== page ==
Quality of reverberation
Frequently, the total amount of reverberation time is the
only consideration in specifying ideal organ acoustics. But we should be far
more interested in the quality of reverberation than in its duration. There are
three qualitative elements that seem most important to me as an organ designer:
* The intensity (power curve) must be as high as possible. I
was first made aware of this in visiting some of the great churches of France.
There was a quality of reverberation there quite different from even the best
reverberant rooms in this country. Why this is so must be the subject of
another enquiry; however, the nature of this quality is vitally important. What
I found was that the intensity of sound stayed quite high throughout the reverberation
period and then trailed off rather quickly. This produced a most satisfying,
rich, warm sound. In other buildings with an equal duration of reverberation,
but with quickly decreasing intensity, the result is a disturbing confusion. I
attribute this to the changing nature of the sound during the reverberation
period. My conclusion, based upon much observation, is that it is far better to
have a short, intense reverberation period than to have a long, weak one. The
charts below show this concept.
A measurement which may be more
valuable than reverberation time (RT) in expressing this quality of intensity
is early decay time (EDT). This is the time it takes a sound to decay by 15
decibels, whereas RT measures the sound until it decays by 60 decibels.
Obviously EDT is measuring the first and most intense part of the
reverberation. A high sound level during the first seconds and a total
reverberation period extending very little longer than the EDT describes my
ideal reverberation characteristic in a more precise way. Exact numbers, of
course, vary with each situation; however, the idea of a style="mso-spacerun:
of EDT to RT is true in all cases.
* The decay of sound should be smooth. A series of fast
echos (much like clapping one's hands at the top of a deep well) are called
flutter echos. These often occur in buildings with parallel walls located close
together or with domes and barrel vaults which have a focal point at a sound
source. These are extremely deleterious to musical effect. They can be so serious
as to confuse performers while irritating the listeners. Sometimes they can be
sensed throughout the room, but often they are localized. This characteristic
of reverberation, a yodeler's delight, is ruinous to music, or for that matter,
clarity of speech. The quality of reverberation that we seek is a sound dying
away, not a sound being reiterated.
* The room should sound the way it looks. The eye leads the
ear to expect a certain amount of reverberation. When it is either more or
less, even the amateur listener detects that something is wrong.
Reverberation time is such an issue that other related
characteristics are sometimes overlooked in specifying acoustical design.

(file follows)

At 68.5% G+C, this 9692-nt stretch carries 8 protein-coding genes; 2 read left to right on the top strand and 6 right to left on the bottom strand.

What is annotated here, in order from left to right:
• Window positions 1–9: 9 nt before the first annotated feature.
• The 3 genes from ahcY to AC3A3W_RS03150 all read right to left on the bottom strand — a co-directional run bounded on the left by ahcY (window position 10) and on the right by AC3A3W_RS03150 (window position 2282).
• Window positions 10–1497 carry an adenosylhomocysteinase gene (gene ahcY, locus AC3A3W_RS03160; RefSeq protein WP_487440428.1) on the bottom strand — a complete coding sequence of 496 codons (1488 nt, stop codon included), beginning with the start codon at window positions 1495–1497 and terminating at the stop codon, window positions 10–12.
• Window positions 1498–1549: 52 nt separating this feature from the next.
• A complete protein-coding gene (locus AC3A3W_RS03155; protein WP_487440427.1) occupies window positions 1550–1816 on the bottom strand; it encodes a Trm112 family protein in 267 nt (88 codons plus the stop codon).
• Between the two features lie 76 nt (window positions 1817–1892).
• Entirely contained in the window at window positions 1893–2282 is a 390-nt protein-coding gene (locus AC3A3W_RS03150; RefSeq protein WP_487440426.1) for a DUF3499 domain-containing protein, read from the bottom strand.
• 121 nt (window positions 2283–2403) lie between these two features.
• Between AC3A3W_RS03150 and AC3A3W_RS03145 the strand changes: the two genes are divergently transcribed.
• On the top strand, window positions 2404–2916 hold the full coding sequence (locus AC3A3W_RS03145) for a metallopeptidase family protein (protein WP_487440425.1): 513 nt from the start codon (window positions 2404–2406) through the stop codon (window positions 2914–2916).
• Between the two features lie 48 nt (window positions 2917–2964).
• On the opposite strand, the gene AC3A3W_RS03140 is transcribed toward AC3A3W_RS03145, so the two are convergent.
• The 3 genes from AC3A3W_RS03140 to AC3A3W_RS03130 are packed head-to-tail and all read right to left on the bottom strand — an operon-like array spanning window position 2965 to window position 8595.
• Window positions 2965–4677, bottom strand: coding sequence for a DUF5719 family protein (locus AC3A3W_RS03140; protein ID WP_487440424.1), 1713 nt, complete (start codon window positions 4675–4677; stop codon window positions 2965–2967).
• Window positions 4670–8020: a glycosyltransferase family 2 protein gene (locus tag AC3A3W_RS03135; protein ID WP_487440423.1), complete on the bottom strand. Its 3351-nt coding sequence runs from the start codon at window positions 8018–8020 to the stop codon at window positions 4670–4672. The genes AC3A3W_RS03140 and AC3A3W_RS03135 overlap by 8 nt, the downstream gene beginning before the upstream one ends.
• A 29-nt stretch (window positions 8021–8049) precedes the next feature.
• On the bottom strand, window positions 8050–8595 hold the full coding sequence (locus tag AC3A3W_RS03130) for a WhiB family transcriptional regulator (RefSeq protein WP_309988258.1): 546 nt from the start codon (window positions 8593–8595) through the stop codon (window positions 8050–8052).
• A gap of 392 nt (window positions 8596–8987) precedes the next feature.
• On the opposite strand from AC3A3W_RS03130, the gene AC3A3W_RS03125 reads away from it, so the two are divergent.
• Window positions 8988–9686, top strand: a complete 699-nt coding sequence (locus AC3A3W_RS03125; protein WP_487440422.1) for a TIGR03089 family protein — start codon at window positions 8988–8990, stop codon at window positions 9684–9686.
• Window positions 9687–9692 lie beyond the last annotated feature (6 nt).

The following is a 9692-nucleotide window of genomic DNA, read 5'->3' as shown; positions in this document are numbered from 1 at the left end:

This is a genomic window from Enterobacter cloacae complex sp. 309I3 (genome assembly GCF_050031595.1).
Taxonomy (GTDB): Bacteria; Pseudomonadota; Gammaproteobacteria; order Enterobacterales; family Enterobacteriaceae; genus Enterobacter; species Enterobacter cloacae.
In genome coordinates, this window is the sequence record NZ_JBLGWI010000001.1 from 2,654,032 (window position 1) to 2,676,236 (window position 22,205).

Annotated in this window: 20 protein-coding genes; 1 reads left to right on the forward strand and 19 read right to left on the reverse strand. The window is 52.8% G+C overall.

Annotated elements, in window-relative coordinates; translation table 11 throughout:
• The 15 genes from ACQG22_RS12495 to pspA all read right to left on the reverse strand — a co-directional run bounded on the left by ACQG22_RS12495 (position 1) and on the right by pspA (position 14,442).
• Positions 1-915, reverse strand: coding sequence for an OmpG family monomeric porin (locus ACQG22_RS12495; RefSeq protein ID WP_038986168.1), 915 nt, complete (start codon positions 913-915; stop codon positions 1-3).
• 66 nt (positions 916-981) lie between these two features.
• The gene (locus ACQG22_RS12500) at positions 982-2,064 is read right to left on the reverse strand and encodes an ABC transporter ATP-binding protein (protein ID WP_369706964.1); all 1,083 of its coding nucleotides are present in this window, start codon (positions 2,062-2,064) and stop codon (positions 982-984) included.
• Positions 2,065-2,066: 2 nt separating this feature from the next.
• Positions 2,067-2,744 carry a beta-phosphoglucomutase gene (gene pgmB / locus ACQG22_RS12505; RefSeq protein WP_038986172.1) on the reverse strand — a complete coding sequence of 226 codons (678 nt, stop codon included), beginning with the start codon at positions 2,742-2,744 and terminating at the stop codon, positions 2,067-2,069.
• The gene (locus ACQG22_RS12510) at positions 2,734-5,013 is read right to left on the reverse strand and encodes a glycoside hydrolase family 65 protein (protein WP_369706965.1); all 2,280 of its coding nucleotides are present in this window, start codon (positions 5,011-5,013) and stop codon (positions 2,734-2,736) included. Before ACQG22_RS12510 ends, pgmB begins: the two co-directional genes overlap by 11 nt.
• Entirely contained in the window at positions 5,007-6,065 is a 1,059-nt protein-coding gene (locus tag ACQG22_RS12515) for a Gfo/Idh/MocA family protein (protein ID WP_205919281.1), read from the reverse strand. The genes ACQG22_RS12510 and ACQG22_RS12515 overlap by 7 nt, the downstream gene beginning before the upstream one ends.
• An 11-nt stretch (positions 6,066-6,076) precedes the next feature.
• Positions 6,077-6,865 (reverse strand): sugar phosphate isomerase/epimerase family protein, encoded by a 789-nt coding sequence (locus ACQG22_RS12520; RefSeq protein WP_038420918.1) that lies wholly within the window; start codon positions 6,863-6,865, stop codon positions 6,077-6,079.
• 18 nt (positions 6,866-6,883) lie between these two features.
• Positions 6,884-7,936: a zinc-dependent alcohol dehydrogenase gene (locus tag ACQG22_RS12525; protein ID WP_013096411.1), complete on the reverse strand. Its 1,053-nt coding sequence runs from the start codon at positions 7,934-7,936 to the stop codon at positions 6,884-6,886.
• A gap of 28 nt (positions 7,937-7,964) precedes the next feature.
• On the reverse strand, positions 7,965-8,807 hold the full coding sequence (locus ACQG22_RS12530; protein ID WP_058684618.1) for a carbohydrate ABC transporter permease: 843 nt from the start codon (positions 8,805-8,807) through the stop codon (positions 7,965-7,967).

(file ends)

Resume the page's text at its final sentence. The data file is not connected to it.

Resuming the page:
Frequency response is one of the most important of these. I find it far easier
to work in a building with a smooth frequency response than one where there are
peaks and valleys along the spectrum. The amount of reverberation should
progress evenly through each frequency range. The bass should have slightly
more reverberation than the mid range and the treble should have slightly less.
One of the great faults of most buildings is the inability to support the deep
bass of the organ. The unfortunate tendency of many buildings to also
exaggerate treble makes bass seem even weaker. Bass is, after all, one of the
characteristics that makes the organ the king of instruments. However, if low
frequency reverberation is overemphasized, the heavy, often slightly slow
speaking bass of the pipe organ becomes ill-defined. Similarly, if there is an
overbalance on the high end, it is difficult to avoid shrillness.
The sound producing area of a pipe organ is large. Sounds of
different color and intensity emanate from various places within the organ case
or chamber. If a room is shaped in such a way that sounds coming from different
points are focused to particular listening areas, it is impossible to achieve
good ensemble. The ideal acoustic disperses sound evenly throughout a room.
Acousticians and architects can achieve this through the application of various
shaped dispersion elements.
Sound should be distributed evenly throughout the listening
area. Organ builders encounter many rooms which have hot spots and dead spots.
Some of these may involve loudness, others may emphasize certain frequencies.
The first concern in good distribution is correct placement of the organ.
Whether free-standing or in a chamber, an organ must have adequate
communication with the listeners. Once that is achieved, the architect and
acoustician can eliminate sound traps and provide proper reflective surfaces.
Reverberation that appears to be happening at a distance is
not very satisfying. The listener should be immersed in the reverberant field,
otherwise the effect is similar to listening to music coming from the next
room. It is most often desirable for the organ to sound as though it is located
in the same room as the listener, even if it is in a chamber. Many points of